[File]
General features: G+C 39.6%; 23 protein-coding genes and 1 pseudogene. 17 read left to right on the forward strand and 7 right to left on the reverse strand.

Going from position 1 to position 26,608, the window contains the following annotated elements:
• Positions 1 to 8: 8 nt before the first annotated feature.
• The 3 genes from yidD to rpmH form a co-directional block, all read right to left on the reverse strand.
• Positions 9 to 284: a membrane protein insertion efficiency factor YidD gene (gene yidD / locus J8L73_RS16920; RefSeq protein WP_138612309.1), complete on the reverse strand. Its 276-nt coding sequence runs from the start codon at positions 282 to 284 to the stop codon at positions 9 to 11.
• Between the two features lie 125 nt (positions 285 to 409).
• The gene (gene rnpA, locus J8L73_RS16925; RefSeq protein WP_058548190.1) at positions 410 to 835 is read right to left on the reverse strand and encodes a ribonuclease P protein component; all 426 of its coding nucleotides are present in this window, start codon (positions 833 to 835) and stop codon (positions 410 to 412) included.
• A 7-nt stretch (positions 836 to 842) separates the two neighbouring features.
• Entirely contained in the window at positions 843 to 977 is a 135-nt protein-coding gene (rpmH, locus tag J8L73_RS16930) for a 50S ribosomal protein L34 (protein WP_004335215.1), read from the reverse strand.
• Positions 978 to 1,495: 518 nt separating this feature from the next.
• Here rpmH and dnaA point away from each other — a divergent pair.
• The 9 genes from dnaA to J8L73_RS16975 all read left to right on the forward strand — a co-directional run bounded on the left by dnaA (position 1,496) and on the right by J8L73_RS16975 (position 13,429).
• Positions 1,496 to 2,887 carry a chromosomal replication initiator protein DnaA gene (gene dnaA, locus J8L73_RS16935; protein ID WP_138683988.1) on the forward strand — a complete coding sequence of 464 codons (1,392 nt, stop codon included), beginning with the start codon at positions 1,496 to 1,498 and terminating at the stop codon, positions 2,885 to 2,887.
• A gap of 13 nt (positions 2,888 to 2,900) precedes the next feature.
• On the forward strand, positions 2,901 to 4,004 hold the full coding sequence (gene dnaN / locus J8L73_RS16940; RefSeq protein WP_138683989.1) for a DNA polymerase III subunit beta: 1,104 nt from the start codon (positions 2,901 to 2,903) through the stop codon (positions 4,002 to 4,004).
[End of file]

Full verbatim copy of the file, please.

General features: G+C 39.6%; 23 protein-coding genes and 1 pseudogene. 17 read left to right on the forward strand and 7 right to left on the reverse strand.

Going from position 1 to position 26,608, the window contains the following annotated elements:
• Positions 1 to 8: 8 nt before the first annotated feature.
• The 3 genes from yidD to rpmH form a co-directional block, all read right to left on the reverse strand.
• Positions 9 to 284: a membrane protein insertion efficiency factor YidD gene (gene yidD / locus J8L73_RS16920; RefSeq protein WP_138612309.1), complete on the reverse strand. Its 276-nt coding sequence runs from the start codon at positions 282 to 284 to the stop codon at positions 9 to 11.
• Between the two features lie 125 nt (positions 285 to 409).
• The gene (gene rnpA, locus J8L73_RS16925; RefSeq protein WP_058548190.1) at positions 410 to 835 is read right to left on the reverse strand and encodes a ribonuclease P protein component; all 426 of its coding nucleotides are present in this window, start codon (positions 833 to 835) and stop codon (positions 410 to 412) included.
• A 7-nt stretch (positions 836 to 842) separates the two neighbouring features.
• Entirely contained in the window at positions 843 to 977 is a 135-nt protein-coding gene (rpmH, locus tag J8L73_RS16930) for a 50S ribosomal protein L34 (protein WP_004335215.1), read from the reverse strand.
• Positions 978 to 1,495: 518 nt separating this feature from the next.
• Here rpmH and dnaA point away from each other — a divergent pair.
• The 9 genes from dnaA to J8L73_RS16975 all read left to right on the forward strand — a co-directional run bounded on the left by dnaA (position 1,496) and on the right by J8L73_RS16975 (position 13,429).
• Positions 1,496 to 2,887 carry a chromosomal replication initiator protein DnaA gene (gene dnaA, locus J8L73_RS16935; protein ID WP_138683988.1) on the forward strand — a complete coding sequence of 464 codons (1,392 nt, stop codon included), beginning with the start codon at positions 1,496 to 1,498 and terminating at the stop codon, positions 2,885 to 2,887.
• A gap of 13 nt (positions 2,888 to 2,900) precedes the next feature.
• On the forward strand, positions 2,901 to 4,004 hold the full coding sequence (gene dnaN / locus J8L73_RS16940; RefSeq protein WP_138683989.1) for a DNA polymerase III subunit beta: 1,104 nt from the start codon (positions 2,901 to 2,903) through the stop codon (positions 4,002 to 4,004).